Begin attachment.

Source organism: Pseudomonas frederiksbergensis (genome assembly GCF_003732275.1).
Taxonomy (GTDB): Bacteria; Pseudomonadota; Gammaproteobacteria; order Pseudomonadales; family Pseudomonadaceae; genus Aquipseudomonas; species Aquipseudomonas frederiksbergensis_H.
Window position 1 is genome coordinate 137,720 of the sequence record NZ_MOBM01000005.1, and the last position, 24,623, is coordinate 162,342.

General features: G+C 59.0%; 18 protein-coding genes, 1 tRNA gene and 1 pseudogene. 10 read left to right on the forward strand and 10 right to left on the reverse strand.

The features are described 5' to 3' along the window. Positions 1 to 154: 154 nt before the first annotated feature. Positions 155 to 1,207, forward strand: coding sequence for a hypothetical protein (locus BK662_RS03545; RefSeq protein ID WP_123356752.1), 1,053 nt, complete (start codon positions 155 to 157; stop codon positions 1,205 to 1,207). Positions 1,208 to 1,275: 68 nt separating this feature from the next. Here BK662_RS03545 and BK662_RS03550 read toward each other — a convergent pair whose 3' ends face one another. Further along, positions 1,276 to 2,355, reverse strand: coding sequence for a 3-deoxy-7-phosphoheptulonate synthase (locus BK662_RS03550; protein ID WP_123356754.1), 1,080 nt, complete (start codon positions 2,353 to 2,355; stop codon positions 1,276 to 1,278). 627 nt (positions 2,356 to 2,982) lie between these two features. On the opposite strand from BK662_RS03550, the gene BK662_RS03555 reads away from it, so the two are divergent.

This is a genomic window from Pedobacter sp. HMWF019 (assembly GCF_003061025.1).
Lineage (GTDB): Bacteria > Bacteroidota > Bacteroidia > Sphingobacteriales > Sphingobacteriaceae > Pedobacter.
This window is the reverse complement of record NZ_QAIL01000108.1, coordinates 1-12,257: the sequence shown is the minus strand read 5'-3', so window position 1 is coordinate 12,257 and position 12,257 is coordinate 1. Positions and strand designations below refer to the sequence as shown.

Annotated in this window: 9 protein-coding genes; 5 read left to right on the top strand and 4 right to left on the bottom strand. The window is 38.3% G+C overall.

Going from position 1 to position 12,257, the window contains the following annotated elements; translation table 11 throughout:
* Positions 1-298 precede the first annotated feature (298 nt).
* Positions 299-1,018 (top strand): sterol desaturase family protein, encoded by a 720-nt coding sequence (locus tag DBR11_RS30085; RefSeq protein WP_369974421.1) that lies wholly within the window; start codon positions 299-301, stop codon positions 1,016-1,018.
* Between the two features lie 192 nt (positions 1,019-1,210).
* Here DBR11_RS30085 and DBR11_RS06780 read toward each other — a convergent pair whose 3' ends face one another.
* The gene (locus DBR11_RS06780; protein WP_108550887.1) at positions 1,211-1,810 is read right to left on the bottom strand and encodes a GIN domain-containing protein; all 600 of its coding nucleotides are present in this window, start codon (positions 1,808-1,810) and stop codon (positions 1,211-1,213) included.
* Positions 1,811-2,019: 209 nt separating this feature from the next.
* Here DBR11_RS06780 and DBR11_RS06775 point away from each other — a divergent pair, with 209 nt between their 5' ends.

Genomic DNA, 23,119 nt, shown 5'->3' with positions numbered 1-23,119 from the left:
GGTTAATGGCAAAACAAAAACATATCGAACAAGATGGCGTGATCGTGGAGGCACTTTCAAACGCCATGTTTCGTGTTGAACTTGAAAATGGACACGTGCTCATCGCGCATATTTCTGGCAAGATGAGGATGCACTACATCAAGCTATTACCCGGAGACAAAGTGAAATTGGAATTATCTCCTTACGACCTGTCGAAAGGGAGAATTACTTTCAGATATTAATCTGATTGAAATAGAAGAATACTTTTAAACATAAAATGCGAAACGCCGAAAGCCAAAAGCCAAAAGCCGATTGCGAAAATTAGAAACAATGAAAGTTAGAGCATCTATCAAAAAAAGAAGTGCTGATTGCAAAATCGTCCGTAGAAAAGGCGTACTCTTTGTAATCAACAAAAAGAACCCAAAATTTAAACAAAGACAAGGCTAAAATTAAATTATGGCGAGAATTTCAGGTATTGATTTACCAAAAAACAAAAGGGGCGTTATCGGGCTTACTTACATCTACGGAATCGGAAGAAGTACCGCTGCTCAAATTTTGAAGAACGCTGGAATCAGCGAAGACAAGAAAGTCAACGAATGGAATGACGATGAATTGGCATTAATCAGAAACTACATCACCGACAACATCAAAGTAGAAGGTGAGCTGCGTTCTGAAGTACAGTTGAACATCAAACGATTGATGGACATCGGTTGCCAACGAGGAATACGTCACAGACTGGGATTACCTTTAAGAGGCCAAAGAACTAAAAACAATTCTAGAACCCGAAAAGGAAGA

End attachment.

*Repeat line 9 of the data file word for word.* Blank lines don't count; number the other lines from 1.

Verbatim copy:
Annotated in this window: 9 protein-coding genes; 5 read left to right on the top strand and 4 right to left on the bottom strand. The window is 38.3% G+C overall.